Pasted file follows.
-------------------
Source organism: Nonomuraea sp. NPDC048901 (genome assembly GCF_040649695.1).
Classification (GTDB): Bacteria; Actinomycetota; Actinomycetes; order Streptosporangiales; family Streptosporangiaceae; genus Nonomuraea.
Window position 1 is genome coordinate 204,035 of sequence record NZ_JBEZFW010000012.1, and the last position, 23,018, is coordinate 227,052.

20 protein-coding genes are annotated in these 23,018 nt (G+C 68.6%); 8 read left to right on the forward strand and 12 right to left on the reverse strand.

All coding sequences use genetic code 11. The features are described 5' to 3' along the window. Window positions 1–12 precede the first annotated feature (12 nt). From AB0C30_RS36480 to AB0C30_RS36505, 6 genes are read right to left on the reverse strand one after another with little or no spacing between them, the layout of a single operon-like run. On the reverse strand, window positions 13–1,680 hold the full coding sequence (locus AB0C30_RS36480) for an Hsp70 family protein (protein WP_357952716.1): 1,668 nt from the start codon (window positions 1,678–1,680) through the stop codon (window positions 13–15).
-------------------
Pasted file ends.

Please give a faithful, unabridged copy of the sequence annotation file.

Source organism: Nonomuraea sp. NPDC048901 (genome assembly GCF_040649695.1).
Classification (GTDB): Bacteria; Actinomycetota; Actinomycetes; order Streptosporangiales; family Streptosporangiaceae; genus Nonomuraea.
Window position 1 is genome coordinate 204,035 of sequence record NZ_JBEZFW010000012.1, and the last position, 23,018, is coordinate 227,052.

20 protein-coding genes are annotated in these 23,018 nt (G+C 68.6%); 8 read left to right on the forward strand and 12 right to left on the reverse strand.

All coding sequences use genetic code 11. The features are described 5' to 3' along the window. Window positions 1–12 precede the first annotated feature (12 nt). From AB0C30_RS36480 to AB0C30_RS36505, 6 genes are read right to left on the reverse strand one after another with little or no spacing between them, the layout of a single operon-like run. On the reverse strand, window positions 13–1,680 hold the full coding sequence (locus AB0C30_RS36480) for an Hsp70 family protein (protein WP_357952716.1): 1,668 nt from the start codon (window positions 1,678–1,680) through the stop codon (window positions 13–15).